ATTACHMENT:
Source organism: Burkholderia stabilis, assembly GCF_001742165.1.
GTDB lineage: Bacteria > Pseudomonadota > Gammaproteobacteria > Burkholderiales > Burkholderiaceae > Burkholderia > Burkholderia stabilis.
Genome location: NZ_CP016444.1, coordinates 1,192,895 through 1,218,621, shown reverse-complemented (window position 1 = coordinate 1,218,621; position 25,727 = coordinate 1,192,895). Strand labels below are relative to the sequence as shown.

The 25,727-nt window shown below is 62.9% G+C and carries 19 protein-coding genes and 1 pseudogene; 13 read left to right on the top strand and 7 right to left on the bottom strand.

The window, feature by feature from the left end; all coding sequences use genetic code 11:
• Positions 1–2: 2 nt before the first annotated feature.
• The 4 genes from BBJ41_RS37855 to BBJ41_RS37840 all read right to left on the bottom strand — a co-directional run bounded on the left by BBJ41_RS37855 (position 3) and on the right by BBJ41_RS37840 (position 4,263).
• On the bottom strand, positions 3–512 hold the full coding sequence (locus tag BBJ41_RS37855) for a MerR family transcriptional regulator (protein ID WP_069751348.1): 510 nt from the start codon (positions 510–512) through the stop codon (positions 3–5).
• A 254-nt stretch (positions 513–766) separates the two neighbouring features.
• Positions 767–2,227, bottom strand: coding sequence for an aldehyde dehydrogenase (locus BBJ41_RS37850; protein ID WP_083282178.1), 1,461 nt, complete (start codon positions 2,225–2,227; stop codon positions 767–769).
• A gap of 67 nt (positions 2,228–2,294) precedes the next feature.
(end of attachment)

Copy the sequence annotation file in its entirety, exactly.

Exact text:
Source organism: Burkholderia stabilis, assembly GCF_001742165.1.
GTDB lineage: Bacteria > Pseudomonadota > Gammaproteobacteria > Burkholderiales > Burkholderiaceae > Burkholderia > Burkholderia stabilis.
Genome location: NZ_CP016444.1, coordinates 1,192,895 through 1,218,621, shown reverse-complemented (window position 1 = coordinate 1,218,621; position 25,727 = coordinate 1,192,895). Strand labels below are relative to the sequence as shown.

The 25,727-nt window shown below is 62.9% G+C and carries 19 protein-coding genes and 1 pseudogene; 13 read left to right on the top strand and 7 right to left on the bottom strand.

The window, feature by feature from the left end; all coding sequences use genetic code 11:
• Positions 1–2: 2 nt before the first annotated feature.
• The 4 genes from BBJ41_RS37855 to BBJ41_RS37840 all read right to left on the bottom strand — a co-directional run bounded on the left by BBJ41_RS37855 (position 3) and on the right by BBJ41_RS37840 (position 4,263).
• On the bottom strand, positions 3–512 hold the full coding sequence (locus tag BBJ41_RS37855) for a MerR family transcriptional regulator (protein ID WP_069751348.1): 510 nt from the start codon (positions 510–512) through the stop codon (positions 3–5).
• A 254-nt stretch (positions 513–766) separates the two neighbouring features.
• Positions 767–2,227, bottom strand: coding sequence for an aldehyde dehydrogenase (locus BBJ41_RS37850; protein ID WP_083282178.1), 1,461 nt, complete (start codon positions 2,225–2,227; stop codon positions 767–769).
• A gap of 67 nt (positions 2,228–2,294) precedes the next feature.